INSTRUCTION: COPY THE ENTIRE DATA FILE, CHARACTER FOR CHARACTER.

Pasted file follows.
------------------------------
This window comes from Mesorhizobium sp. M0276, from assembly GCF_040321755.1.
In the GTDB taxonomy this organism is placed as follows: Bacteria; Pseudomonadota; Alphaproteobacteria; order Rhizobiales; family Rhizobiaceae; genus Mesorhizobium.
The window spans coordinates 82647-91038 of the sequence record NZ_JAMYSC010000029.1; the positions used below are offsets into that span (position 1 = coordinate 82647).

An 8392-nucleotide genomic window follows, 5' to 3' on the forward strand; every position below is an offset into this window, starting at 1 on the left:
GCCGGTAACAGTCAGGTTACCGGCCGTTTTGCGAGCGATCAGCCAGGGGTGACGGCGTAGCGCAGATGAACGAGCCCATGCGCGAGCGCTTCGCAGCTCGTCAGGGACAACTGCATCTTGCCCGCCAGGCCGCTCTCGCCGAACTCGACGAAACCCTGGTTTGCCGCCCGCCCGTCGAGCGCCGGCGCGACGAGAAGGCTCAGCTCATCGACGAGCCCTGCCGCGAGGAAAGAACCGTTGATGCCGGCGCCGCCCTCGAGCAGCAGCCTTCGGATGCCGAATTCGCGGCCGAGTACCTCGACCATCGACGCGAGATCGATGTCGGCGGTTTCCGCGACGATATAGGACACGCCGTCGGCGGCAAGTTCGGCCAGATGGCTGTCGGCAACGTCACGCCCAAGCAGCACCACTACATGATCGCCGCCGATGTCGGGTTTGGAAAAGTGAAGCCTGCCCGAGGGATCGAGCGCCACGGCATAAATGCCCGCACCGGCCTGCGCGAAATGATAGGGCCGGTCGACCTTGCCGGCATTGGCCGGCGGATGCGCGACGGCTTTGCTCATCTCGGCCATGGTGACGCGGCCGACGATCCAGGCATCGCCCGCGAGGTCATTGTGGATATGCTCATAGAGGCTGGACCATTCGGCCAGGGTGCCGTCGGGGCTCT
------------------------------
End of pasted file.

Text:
This window comes from Mesorhizobium sp. M0276, from assembly GCF_040321755.1.
In the GTDB taxonomy this organism is placed as follows: Bacteria; Pseudomonadota; Alphaproteobacteria; order Rhizobiales; family Rhizobiaceae; genus Mesorhizobium.
The window spans coordinates 82647-91038 of the sequence record NZ_JAMYSC010000029.1; the positions used below are offsets into that span (position 1 = coordinate 82647).

An 8392-nucleotide genomic window follows, 5' to 3' on the forward strand; every position below is an offset into this window, starting at 1 on the left:
GCCGGTAACAGTCAGGTTACCGGCCGTTTTGCGAGCGATCAGCCAGGGGTGACGGCGTAGCGCAGATGAACGAGCCCATGCGCGAGCGCTTCGCAGCTCGTCAGGGACAACTGCATCTTGCCCGCCAGGCCGCTCTCGCCGAACTCGACGAAACCCTGGTTTGCCGCCCGCCCGTCGAGCGCCGGCGCGACGAGAAGGCTCAGCTCATCGACGAGCCCTGCCGCGAGGAAAGAACCGTTGATGCCGGCGCCGCCCTCGAGCAGCAGCCTTCGGATGCCGAATTCGCGGCCGAGTACCTCGACCATCGACGCGAGATCGATGTCGGCGGTTTCCGCGACGATATAGGACACGCCGTCGGCGGCAAGTTCGGCCAGATGGCTGTCGGCAACGTCACGCCCAAGCAGCACCACTACATGATCGCCGCCGATGTCGGGTTTGGAAAAGTGAAGCCTGCCCGAGGGATCGAGCGCCACGGCATAAATGCCCGCACCGGCCTGCGCGAAATGATAGGGCCGGTCGACCTTGCCGGCATTGGCCGGCGGATGCGCGACGGCTTTGCTCATCTCGGCCATGGTGACGCGGCCGACGATCCAGGCATCGCCCGCGAGGTCATTGTGGATATGCTCATAGAGGCTGGACCATTCGGCCAGGGTGCCGTCGGGGCTCT